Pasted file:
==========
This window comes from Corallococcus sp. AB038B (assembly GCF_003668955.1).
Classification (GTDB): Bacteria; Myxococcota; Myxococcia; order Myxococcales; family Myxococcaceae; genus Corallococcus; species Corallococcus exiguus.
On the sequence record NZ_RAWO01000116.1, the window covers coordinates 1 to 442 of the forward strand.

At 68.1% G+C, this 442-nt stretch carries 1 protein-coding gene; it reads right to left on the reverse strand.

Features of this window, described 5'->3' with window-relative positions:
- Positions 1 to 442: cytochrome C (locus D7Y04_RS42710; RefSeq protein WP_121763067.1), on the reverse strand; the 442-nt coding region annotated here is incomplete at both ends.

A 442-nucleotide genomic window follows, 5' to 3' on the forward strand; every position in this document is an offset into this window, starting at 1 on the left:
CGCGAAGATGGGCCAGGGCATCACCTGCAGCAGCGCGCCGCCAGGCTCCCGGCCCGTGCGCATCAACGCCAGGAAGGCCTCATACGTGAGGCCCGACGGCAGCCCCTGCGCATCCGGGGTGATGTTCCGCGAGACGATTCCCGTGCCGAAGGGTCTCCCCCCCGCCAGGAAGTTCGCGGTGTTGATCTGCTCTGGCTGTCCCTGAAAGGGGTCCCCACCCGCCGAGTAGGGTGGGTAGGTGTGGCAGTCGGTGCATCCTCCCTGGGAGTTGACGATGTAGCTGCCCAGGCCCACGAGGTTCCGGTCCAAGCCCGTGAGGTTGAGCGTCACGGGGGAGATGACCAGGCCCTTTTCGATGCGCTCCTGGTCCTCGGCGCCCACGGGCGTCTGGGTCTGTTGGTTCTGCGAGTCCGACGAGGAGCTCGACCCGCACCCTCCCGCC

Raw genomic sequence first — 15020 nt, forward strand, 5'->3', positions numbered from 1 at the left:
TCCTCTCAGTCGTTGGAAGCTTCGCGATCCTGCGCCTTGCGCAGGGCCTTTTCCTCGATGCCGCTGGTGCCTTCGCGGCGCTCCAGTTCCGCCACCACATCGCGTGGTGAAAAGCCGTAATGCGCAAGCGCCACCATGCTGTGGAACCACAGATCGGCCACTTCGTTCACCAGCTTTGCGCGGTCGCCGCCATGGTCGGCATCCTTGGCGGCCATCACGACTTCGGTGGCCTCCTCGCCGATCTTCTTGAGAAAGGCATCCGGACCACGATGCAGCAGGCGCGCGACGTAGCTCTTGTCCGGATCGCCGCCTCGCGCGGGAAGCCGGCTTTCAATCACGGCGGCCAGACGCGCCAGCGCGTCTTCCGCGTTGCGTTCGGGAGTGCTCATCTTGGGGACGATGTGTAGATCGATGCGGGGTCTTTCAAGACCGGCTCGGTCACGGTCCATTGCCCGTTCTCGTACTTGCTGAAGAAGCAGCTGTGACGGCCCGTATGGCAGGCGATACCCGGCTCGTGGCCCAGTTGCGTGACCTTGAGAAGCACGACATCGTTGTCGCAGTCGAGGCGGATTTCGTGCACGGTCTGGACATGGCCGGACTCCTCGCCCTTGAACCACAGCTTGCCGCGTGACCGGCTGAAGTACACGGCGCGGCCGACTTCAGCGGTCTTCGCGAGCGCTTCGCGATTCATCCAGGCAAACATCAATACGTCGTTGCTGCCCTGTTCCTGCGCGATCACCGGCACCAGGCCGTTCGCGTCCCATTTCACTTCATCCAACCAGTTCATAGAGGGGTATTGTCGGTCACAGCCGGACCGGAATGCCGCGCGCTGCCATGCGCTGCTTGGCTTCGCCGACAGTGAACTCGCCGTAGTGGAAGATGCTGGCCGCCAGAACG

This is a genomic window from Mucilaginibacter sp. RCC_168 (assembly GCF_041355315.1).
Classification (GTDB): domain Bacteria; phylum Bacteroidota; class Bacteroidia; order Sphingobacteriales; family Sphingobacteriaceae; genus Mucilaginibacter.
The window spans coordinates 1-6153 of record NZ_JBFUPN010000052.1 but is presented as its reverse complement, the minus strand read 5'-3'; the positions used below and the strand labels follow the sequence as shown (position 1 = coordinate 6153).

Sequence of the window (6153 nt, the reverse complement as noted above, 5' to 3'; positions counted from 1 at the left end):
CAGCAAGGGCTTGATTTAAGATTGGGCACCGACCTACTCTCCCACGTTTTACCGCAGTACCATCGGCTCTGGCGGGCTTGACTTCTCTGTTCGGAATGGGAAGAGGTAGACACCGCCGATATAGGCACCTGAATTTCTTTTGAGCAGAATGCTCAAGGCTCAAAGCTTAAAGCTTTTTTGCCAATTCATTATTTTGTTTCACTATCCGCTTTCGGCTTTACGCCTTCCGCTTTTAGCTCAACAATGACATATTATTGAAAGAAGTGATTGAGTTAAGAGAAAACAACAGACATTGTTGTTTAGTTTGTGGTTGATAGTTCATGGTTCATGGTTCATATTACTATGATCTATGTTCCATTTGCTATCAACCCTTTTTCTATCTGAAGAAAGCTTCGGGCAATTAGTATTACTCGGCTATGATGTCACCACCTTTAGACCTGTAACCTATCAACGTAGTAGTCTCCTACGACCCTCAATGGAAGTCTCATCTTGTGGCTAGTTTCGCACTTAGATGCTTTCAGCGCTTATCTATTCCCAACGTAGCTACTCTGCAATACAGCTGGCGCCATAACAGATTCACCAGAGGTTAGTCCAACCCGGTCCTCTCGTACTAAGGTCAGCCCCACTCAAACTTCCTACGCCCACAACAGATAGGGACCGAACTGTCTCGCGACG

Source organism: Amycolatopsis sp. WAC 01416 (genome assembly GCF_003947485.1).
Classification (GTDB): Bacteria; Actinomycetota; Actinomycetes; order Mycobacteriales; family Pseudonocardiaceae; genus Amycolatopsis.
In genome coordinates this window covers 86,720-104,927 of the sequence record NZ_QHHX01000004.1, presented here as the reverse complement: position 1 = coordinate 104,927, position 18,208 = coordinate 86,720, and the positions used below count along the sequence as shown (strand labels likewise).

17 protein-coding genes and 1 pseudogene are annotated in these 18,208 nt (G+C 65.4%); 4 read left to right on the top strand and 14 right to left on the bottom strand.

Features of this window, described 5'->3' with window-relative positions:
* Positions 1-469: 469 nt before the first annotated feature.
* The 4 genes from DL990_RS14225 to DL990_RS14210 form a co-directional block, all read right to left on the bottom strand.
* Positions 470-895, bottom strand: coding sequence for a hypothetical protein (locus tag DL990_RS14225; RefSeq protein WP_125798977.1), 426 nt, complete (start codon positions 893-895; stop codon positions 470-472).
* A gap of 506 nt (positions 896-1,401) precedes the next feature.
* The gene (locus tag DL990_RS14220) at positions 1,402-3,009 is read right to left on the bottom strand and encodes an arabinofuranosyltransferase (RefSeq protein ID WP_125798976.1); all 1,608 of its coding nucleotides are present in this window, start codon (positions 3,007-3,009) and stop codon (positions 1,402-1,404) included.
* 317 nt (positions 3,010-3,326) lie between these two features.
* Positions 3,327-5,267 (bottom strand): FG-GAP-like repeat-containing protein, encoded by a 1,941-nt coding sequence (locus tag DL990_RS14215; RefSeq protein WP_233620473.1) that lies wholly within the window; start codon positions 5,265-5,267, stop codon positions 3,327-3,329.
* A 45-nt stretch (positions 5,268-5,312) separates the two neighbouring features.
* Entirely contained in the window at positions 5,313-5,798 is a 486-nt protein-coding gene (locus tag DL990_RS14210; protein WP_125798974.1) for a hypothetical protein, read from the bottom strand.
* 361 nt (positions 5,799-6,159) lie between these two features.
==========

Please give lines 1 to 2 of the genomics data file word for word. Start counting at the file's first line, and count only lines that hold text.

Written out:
This window comes from Corallococcus sp. AB038B (assembly GCF_003668955.1).
Classification (GTDB): Bacteria; Myxococcota; Myxococcia; order Myxococcales; family Myxococcaceae; genus Corallococcus; species Corallococcus exiguus.